Second generation immigrants: regular young Europeans?

Article published on May 8, 2008
Article published on May 8, 2008
Integration problems mean being born in a European country is not always enough to be a part of the eurogeneration. We speak to Mahdi and Ali, two second generation immigrants in France and Germany

Professional discrimination, geographic exclusion in remote districts miles away from downtown; can Europe be in the reach of young ‘second generation’ Europeans, often confronted with integration problems across the old continent?

French suburb, autumn 2005 (Photo: cicilief/ Flickr)

’For native French people, going on Erasmus is a piece of cake’

Mahdi, 20, is the son of a Moroccan father and Algerian mother. He grew up in France and Germany, and attended French school there. Today, he attends the ‘Institut d’Etudes Politiques’ in Paris. For him, one thing is for sure; he needs to be recognised as a French citizen before considering a European identity. ‘For French natives, participating in an Erasmus exchange programme is a piece of cake. They feel comfortable with their identity and are ready to meet people and have a European identity,’ he says. ‘But I have to point out that a whole portion of the population is excluded from this eurogeneration. To feel European, you should feel French in the first place! And if we constantly remind a youngster of his northern African origins, how can he feel French?’

Three years have already passed since the riots in the Parisian suburbs, where a large concentration of immigrant residents experienced ethnic riots in autumn 2005. Those images were seen around the world. Back then, the media showed how youngsters from poor neighborhoods showed their anger, confronted the police and set vehicles on fire. French international weekly Courrier International noted while citing European columnists that: ‘the international press pointed out the failure of the French integration model and was worried about possible repercussions outside France.’ Journalists and commentators often noted the same thing: ‘the incantation of liberté, égalité, fraternité would somehow mask the reality of life for non-white French men and women: repression, discrimination, segregation, but we are all concerned,’ commented Trevor Phillips, chair of the commission for racial equality, in Britain’s Observer.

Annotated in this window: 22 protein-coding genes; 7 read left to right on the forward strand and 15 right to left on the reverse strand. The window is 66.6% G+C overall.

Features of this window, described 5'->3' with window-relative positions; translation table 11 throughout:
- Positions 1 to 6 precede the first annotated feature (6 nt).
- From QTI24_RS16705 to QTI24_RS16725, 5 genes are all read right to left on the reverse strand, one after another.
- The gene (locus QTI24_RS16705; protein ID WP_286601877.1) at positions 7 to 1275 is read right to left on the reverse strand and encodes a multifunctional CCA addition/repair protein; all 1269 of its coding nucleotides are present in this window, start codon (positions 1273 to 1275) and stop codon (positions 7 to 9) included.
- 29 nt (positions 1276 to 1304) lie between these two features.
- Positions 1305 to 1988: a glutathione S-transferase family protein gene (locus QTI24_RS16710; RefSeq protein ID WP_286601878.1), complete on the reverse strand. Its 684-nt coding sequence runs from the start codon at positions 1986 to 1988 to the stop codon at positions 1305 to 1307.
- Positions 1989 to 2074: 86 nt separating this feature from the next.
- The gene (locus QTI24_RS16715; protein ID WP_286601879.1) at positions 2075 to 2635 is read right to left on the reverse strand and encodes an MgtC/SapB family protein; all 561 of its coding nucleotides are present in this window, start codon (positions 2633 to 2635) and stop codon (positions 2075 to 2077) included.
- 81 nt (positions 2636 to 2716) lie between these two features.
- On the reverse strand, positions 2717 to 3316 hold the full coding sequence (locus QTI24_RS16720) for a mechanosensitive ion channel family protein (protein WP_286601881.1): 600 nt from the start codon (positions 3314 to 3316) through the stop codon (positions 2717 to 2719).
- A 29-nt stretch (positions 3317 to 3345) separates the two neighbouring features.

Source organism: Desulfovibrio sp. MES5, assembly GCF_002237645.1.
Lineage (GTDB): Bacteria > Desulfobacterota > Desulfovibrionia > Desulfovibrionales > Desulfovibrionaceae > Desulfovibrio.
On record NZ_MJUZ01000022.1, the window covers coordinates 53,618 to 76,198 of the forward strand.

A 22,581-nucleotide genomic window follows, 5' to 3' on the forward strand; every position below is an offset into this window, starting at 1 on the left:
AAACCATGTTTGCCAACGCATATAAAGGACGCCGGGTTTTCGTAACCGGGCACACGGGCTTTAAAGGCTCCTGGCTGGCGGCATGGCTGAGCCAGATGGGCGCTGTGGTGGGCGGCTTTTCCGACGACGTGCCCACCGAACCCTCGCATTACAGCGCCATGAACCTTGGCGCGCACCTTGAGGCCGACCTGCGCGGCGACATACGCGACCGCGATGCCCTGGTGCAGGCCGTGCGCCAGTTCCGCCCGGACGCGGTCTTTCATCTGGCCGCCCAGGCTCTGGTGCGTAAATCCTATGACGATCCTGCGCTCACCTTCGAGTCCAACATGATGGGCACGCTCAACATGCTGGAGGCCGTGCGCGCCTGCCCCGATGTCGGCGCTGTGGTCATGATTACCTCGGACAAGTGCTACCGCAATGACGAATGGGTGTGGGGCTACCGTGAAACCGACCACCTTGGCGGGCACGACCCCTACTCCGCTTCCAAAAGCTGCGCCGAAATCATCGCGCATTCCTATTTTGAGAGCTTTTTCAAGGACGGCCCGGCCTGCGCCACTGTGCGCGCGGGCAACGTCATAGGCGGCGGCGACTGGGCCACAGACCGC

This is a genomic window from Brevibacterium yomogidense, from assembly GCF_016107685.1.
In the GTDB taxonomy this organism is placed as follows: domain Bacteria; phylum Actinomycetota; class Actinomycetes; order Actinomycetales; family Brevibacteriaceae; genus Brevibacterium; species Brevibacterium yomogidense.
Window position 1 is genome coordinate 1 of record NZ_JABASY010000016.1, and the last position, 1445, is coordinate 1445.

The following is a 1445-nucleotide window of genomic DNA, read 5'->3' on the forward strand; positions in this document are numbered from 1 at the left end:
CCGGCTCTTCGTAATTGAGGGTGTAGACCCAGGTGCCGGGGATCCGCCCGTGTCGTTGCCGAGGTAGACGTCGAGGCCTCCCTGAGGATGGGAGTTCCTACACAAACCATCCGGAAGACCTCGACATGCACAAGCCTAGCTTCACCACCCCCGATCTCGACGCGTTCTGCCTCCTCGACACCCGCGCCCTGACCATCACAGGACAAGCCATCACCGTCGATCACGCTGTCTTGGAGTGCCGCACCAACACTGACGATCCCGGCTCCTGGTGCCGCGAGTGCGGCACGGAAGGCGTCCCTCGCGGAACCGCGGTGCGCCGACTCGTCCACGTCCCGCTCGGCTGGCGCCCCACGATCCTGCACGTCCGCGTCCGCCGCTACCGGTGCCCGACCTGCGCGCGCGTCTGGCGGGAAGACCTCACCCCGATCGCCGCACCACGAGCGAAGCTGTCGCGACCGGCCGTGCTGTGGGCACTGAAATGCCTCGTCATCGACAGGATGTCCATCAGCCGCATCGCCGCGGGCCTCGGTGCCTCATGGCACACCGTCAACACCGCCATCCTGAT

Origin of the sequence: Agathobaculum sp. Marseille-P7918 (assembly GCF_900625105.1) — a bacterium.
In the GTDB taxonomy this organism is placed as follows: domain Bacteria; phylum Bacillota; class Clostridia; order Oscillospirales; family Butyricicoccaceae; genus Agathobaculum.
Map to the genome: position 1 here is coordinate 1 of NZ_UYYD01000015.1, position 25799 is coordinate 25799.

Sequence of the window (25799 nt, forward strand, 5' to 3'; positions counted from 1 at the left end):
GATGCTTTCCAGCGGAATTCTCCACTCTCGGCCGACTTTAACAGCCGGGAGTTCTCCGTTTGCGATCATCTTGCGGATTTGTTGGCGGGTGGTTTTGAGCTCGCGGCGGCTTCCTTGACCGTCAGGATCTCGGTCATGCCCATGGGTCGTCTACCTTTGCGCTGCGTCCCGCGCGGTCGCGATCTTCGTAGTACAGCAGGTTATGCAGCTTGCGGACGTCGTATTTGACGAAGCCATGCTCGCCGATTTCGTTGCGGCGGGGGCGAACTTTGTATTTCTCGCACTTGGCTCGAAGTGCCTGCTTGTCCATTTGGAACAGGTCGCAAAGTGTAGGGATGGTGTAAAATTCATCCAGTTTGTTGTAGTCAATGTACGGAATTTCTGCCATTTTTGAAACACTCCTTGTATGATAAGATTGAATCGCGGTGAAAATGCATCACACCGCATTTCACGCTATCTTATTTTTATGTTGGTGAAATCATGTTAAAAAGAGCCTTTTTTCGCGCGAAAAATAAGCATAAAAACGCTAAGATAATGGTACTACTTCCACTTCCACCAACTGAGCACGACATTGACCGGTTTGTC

’No one thinks I’m German, even though my identity card says so’

Solving integration problems is a European issue. Every cosmopolitan society in the old continent is confronted with violence and discrimination. Ali grew up in the Ruhr region, an agglomerate of industrial cities in north-west Germany. He is 29 and shares Kurdish and Turkish origins with his Austrian wife. Just like everyone else, he may have witnessed the events in the Rutli training school in Berlin. Teachers pulled the alarm regarding the ongoing violence that prevailed in the school, where some 80% of the students are of foreign descent. The school became a symbol of the failure of ethnic diversity and integration of young people of immigrant descent.

Ali thinks tolerance can solve these problems. ‘Of course racism exists,’ he says, ‘but I believe in multiculturalism. People should see the opportunity that cultural diversity offers. Tolerance is the key to everything.’ For Ali, Europe unites the diversity of his origins under the same identity. ‘My parents arrived in Germany in the sixties. My mother learned German here. I think I’m a cosmopolitan person because I grew up and was raised in a culturally diverse background. I consider myself a child of the Ruhr first, and then a European. But if I feel this way it’s because in Germany where no one thinks I’m German, even though my identity card says so.’

’Estonians will think couscous is a French dish’

In a special edition called The second generation shakes Europe, Yann Mens, a journalist for French magazine Alternatives Internationales, talks to the leaders of the old continent. ‘Europe has become multicultural and needs a new social contract,’ he writes. Whilst it was written in March 2006, Mens’ words are relevant as far as current events are concerned. ‘The population needs to become aware of the problem,’ Mahdi says. ‘France should accept its multiculturalism. For example, Estonians will understand that in French cafeterias, every Friday, couscous and fish is on the menu. They probably think it is a French dish!’

Once multiculturalism is adopted, its identity – a eurogenerational identity – will naturally emerge, Mahdi feels, who adds that he hopes to do his internship in Germany next year. ‘When a French youngster will not limit his sight to the Morrocan origin of another person, he will probably stop saying that Europe ‘lies somewhere else’ or ‘is very interesting, but what is it?’’ When asked what Europe means to him, Ali answers: ‘it’s cultural diversity, freedom of opinion, the opportunity to travel, to educate yourself, to criticise as well, and to debate history and the past.’

EU and integration: documentaries

Five films about the challenges and advantanes of a multi-racial society. German schools and sport as a means of integrating immigrants feature as examples. Franco Frattini, former vice president of the European commission, gives his opinion on the subject